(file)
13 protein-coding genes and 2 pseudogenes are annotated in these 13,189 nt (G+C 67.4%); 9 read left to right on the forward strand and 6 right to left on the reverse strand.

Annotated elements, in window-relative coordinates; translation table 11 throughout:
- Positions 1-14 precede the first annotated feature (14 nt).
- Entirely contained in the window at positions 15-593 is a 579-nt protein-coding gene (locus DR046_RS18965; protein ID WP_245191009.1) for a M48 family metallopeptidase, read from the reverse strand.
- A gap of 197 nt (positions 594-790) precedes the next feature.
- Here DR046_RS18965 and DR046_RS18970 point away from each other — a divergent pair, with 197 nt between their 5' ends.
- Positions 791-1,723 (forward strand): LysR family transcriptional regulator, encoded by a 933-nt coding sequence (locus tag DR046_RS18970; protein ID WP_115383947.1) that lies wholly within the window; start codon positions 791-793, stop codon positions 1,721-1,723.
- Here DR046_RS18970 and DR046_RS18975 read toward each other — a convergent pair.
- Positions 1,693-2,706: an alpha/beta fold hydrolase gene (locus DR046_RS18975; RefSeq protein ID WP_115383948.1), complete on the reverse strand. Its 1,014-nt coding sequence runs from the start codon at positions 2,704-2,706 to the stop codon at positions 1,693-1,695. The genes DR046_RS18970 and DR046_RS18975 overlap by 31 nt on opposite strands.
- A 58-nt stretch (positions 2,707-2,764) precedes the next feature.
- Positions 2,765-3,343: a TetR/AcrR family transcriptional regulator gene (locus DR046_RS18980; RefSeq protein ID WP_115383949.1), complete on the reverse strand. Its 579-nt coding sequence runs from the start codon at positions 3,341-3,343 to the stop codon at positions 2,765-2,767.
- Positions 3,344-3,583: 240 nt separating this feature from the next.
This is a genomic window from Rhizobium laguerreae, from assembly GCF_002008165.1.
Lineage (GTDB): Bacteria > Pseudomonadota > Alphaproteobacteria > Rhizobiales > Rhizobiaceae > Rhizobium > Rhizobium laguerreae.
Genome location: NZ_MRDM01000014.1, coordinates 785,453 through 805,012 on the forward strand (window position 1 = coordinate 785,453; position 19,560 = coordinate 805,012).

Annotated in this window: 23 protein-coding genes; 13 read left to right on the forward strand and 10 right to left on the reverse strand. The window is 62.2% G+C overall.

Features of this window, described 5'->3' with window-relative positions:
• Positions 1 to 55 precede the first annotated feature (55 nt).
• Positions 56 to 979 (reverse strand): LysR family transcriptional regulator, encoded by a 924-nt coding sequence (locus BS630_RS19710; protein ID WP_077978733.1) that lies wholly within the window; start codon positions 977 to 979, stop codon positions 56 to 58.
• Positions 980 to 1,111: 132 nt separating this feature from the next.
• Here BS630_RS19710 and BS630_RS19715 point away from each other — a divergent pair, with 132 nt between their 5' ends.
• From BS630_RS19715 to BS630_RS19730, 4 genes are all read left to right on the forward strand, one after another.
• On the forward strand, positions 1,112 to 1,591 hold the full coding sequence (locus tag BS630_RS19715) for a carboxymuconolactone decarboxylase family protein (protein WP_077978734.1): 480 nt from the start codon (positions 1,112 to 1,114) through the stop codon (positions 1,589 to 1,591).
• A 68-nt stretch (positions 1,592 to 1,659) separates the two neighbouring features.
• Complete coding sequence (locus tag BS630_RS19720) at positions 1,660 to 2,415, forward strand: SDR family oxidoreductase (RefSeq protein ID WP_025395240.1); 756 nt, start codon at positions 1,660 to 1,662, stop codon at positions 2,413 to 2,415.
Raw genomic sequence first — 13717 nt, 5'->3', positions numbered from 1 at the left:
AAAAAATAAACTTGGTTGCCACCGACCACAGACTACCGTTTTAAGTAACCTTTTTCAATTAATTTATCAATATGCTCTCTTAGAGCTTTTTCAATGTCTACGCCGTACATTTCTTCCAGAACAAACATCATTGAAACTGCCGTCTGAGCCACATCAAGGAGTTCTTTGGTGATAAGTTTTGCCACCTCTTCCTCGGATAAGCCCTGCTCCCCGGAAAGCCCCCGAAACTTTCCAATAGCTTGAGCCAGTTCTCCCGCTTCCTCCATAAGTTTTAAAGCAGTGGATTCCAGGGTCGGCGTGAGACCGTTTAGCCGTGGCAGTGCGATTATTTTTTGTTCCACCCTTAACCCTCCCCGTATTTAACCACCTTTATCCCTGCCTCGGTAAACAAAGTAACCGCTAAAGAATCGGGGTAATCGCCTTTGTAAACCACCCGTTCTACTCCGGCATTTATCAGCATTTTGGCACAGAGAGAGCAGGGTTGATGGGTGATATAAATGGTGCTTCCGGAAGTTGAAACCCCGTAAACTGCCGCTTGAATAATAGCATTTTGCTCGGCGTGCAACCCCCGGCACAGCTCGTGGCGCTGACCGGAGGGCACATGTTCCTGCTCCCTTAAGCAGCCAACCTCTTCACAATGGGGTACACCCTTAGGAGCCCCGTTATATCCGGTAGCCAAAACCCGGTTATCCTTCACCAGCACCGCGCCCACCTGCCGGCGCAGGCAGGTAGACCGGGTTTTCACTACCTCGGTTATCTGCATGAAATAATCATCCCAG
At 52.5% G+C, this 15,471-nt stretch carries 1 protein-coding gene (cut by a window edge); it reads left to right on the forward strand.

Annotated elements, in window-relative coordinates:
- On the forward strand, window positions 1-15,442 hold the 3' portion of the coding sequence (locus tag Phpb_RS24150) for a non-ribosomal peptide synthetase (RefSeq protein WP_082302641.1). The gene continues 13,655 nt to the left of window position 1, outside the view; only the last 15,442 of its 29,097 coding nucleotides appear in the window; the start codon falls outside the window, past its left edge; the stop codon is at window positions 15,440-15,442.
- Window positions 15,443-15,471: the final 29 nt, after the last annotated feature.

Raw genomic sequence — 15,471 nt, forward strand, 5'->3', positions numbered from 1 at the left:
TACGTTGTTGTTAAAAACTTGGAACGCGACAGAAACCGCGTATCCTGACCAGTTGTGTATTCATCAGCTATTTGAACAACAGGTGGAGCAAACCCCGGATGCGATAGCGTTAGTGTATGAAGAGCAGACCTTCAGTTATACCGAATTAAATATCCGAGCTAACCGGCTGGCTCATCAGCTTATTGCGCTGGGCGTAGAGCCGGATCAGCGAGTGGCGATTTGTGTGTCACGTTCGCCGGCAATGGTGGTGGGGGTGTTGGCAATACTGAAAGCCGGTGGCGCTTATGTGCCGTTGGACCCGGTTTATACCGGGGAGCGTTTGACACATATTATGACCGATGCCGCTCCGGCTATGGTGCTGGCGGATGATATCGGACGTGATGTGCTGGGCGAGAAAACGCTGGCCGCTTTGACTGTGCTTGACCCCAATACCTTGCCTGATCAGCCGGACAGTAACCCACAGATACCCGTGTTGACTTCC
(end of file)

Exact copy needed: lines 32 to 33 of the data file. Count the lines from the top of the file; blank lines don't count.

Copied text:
Raw genomic sequence — 15,471 nt, forward strand, 5'->3', positions numbered from 1 at the left:
TACGTTGTTGTTAAAAACTTGGAACGCGACAGAAACCGCGTATCCTGACCAGTTGTGTATTCATCAGCTATTTGAACAACAGGTGGAGCAAACCCCGGATGCGATAGCGTTAGTGTATGAAGAGCAGACCTTCAGTTATACCGAATTAAATATCCGAGCTAACCGGCTGGCTCATCAGCTTATTGCGCTGGGCGTAGAGCCGGATCAGCGAGTGGCGATTTGTGTGTCACGTTCGCCGGCAATGGTGGTGGGGGTGTTGGCAATACTGAAAGCCGGTGGCGCTTATGTGCCGTTGGACCCGGTTTATACCGGGGAGCGTTTGACACATATTATGACCGATGCCGCTCCGGCTATGGTGCTGGCGGATGATATCGGACGTGATGTGCTGGGCGAGAAAACGCTGGCCGCTTTGACTGTGCTTGACCCCAATACCTTGCCTGATCAGCCGGACAGTAACCCACAGATACCCGTGTTGACTTCC